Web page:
More recently,[when?] the College implemented the Fairtrade program through Year 10, 2008 students and is led by Brother Peter Hancock of the Congregation of Christian Brothers. Year 10 students are encouraged to participate in altar serving at the lunchtime mass on a daily basis. Student leadership is of high regard at the Cathedral College with 13 Prefects from Year 12, including a Captain and two Vice-Captains, that are allocated to Social Justice, Culture and Identity, Youth Ministries and other areas. Additionally, each year group nominates four Class Captains to represent the form throughout the College.
- School Concert at Sydney Town Hall
- College Swimming Carnival
- College Athletics Carnival
- Edmund Rice Day
- CBSA Sports and Carnivals (Christian Brothers Sporting Association)
- CCC Carnivals (Combined Catholic Colleges)
The college has a Concert at the Sydney Town Hall. It has always been based around a theme: At The Movies, for example. During the Concert all of the School Bands perform; Orchestra, Jazz Ensemble, Junior Band, Intermediate Band, Senior Band, String Ensemble etc. The Concert is also a night consisting of dramatic performances and other on-stage routines. The 2011 annual concert theme was Viva Italia. Due to repairs in the town hall, several of these concerts have been located at the school hall, but the tradition of the location being the town hall was revived in 2010, after the renovations were completed.
Notable alumni and staff
- Anthony Albanese, Australian Labour Party politician; Member of Parliament for Grayndler (1996–present); Minister for Infrastructure and Transport (2007-2013); Leader of the House of Representatives (2007-2013); Deputy Prime Minister (2013); Minister for Broadband, Communications and the Digital Economy (2013); Shadow Minister for Infrastructure and Transport (2013–present); Shadow Minister of Tourism (2013–present).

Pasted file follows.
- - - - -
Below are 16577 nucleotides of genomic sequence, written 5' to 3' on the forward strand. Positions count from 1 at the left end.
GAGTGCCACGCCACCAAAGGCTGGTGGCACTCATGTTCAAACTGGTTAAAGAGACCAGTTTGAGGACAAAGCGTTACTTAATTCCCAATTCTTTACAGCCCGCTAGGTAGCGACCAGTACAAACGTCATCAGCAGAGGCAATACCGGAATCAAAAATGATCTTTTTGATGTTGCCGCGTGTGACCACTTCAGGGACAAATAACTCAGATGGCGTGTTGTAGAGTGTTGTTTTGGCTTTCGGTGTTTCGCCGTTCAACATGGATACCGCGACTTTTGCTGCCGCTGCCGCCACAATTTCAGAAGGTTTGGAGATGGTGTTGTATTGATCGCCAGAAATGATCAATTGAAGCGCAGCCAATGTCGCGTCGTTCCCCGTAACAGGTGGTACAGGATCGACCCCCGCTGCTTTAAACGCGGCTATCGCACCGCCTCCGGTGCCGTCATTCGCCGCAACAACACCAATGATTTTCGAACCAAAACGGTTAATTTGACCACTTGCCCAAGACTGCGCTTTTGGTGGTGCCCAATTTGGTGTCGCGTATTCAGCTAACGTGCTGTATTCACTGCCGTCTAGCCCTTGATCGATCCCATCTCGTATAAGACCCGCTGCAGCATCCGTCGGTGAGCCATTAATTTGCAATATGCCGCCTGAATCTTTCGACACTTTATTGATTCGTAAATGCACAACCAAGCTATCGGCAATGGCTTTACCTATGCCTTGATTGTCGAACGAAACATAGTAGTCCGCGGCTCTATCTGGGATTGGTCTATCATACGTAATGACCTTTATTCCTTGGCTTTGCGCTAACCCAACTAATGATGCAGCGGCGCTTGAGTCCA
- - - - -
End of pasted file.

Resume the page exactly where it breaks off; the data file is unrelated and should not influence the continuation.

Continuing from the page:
- Tom Brock, sports journalist (also attended Waverley College)
- Alvin Ceccoli, Football Player
- Jim Dymock, Former Rugby League player now Assistant Coach
- James Cardinal Freeman, 6th Roman Catholic Archbishop of Sydney
- Melina Marchetta, Author (teacher at the college) 
- Mark Riddell, Rugby League Player
- Peter Triantis, Football Player
- Aaron Woods, Rugby League Player
- List of Christian Brothers schools
- List of Non-Government schools in New South Wales
- St Mary's Cathedral Choir, Sydney
- "2006 Annual Report" (PDF). Annual Reports. St Mary's Cathedral College. 2007. Retrieved 28 December 2007.
- St Mary's Cathedral College homepage; accessed 18 September 2014.
- Paul Malcolm Robertson, Nga Parata Karaitiana, The Christian Brothers: A Comparative Study of the Indian and New Zealand Provinces, a thesis for the degree of MA in Anthropology, University of Auckland, 1996, p. 41: Robertson stated this in describing opposition by the Marist Brothers to the establishment of a Christian Brothers school in Auckland, St Peter's College, Auckland,
- Anthony Albanese MP (Retrieved 27 March 2014)
- McIntyre, Brian. "Thomas George Brock (1929-1997)". Tom Brock biography. Australian Society for Sports History. Retrieved 23 January 2008.
- Melina Marchetta profile, biography.jrank.org; accessed 18 September 2014.